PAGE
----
How do the advances in CPUs and GPUs compare?

In another thread, there was a general trend of people upgrading their GPUs but not their CPUs.

So, how have the advancements in GPUs and CPUs differed from each other? How about their memory?

I’ve heard that CPU performance improves by about 10% per generation (tick or tock), is that about right? How about GPUs?
If advancements have come faster for GPUs, how come?
How does it look like CPUs and GPUs will keep evolving?

Graphics processing is inherently parallelizable, as it relies on performing the same, usually relatively simple, operations on large numbers of pixels. Parallelizing general programming tasks is much harder. It is therefore easier to improve performance of a GPU just by adding more cores.

However that was a once off jump , from cpu (whether one core or 4… ) GPU to massively parallel CPU set , and the basic issue is the same for the GPU now, increasing transistor counts while using same or less volume,power, fab costs… Back to Moore’s law there…

The massively parallel CPU set has intimate shared registers… so that data can flow from one cpu to the next in a few cycles ,rather than say, as a network packet or as a file on disk or IPC buffer.

I don’t know if you can really compare CPUs and GPUs in terms of advancement.

First, desktop CPUs have been around a LOT longer than desktop GPUs.

Second, historically, desktop CPUs have generally taken advantage of other higher-end processor advancements, instead of pushing that envelope themselves.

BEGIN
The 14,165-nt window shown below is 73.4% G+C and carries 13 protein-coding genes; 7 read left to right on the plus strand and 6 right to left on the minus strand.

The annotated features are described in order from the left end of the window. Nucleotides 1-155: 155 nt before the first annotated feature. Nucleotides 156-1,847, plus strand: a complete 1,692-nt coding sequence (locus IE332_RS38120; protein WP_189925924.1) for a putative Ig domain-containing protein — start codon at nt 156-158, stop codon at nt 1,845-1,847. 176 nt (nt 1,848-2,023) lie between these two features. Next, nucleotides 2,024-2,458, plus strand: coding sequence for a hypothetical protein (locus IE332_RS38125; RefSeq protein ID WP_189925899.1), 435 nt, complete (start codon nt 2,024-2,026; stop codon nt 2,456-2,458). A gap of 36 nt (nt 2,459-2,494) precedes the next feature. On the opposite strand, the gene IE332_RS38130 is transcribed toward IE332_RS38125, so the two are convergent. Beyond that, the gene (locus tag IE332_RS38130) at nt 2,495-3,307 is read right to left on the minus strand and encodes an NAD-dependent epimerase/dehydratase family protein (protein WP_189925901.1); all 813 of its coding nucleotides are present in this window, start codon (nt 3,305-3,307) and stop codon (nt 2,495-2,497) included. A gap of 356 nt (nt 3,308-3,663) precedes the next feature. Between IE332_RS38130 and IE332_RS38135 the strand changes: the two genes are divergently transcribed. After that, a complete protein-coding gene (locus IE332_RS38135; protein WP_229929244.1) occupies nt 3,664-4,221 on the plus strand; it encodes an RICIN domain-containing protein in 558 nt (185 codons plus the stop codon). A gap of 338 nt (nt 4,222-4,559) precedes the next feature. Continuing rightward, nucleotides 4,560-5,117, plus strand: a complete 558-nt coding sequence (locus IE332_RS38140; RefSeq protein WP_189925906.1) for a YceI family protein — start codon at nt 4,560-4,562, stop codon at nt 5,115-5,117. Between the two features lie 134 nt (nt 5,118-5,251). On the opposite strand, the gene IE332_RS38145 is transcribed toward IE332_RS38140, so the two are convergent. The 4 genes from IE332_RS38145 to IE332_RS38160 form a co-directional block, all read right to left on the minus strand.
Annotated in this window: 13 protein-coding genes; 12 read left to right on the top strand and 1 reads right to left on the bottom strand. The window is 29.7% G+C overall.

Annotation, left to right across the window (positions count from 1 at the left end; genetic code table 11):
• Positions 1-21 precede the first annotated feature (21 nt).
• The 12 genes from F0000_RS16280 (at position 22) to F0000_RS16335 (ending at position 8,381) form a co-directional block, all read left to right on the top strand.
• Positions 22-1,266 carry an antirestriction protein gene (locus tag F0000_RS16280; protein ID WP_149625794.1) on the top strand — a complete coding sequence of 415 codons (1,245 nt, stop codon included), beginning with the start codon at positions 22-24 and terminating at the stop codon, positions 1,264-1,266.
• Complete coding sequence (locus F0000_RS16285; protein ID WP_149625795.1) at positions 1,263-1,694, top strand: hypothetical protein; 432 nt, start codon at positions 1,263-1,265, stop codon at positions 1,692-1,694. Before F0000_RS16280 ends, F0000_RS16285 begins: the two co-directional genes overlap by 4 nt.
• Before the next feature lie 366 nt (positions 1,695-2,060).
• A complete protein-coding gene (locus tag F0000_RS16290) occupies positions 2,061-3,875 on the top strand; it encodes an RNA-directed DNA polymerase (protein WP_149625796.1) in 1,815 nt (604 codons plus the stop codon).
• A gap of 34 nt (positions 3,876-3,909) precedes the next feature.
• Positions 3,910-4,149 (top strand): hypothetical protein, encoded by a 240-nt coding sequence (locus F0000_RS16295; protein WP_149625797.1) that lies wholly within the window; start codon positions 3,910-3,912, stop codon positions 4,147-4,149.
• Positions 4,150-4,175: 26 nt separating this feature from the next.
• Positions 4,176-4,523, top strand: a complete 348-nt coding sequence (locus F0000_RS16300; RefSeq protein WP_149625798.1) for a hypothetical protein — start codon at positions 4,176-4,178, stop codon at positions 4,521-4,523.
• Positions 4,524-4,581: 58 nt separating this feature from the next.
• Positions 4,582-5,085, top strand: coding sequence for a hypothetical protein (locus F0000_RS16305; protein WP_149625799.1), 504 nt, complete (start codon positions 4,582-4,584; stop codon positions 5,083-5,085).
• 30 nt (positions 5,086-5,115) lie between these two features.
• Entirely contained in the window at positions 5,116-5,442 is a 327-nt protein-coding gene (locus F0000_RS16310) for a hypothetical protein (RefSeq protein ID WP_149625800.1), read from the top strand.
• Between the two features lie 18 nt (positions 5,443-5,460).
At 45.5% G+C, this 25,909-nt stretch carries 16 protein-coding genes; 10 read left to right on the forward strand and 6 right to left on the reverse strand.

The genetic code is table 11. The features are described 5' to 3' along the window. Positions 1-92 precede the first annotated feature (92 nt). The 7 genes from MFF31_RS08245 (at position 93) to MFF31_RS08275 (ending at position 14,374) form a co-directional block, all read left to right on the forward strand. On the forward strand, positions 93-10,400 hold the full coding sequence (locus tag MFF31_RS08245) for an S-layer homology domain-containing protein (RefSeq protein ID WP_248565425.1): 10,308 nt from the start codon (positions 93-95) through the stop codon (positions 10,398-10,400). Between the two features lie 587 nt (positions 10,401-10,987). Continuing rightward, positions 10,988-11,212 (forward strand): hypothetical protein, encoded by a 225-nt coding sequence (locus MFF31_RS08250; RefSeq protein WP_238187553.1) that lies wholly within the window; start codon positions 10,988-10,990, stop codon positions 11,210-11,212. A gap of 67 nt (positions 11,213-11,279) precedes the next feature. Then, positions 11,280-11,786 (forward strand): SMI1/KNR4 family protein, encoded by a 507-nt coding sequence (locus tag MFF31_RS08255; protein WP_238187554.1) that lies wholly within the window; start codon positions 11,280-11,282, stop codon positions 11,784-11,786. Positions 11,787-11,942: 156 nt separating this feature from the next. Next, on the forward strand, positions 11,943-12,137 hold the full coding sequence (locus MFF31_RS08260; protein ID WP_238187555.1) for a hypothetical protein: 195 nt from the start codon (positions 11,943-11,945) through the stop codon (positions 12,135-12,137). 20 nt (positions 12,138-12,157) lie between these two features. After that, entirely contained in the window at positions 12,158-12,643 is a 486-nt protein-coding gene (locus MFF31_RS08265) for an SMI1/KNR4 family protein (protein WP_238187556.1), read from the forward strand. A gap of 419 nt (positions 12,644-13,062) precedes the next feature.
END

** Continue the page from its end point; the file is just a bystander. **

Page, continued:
Third, a lot of the ground broken for CPUs is also applicable to GPUs- the fab processes to generate modern GPUs, didn’t spring up out of Zeus’ forehead; they were engineered for CPUs.

So if it looks like GPUs are advancing faster than CPUs are, that’s probably misleading, in that Intel desktop CPUs have been evolving since around 1979, while 3d desktop GPUs, for the most part, date back to the late 1990s, with things like the 3dfx Voodoo series. (I know there were 2d acceleration functions prior to that, but they weren’t really GPUs)

So the CPUs had a nearly 20 year head start on the GPUs.
All that said, GPUs and CPUs do inherently different jobs. CPUs are generalists- they can do anything, but not necessarly as fast, as they’re not optimized for any one single job. GPUs are specialists- they do a lot of specific tasks in parallel at the same time and are designed specifically to perform those tasks as fast as possible.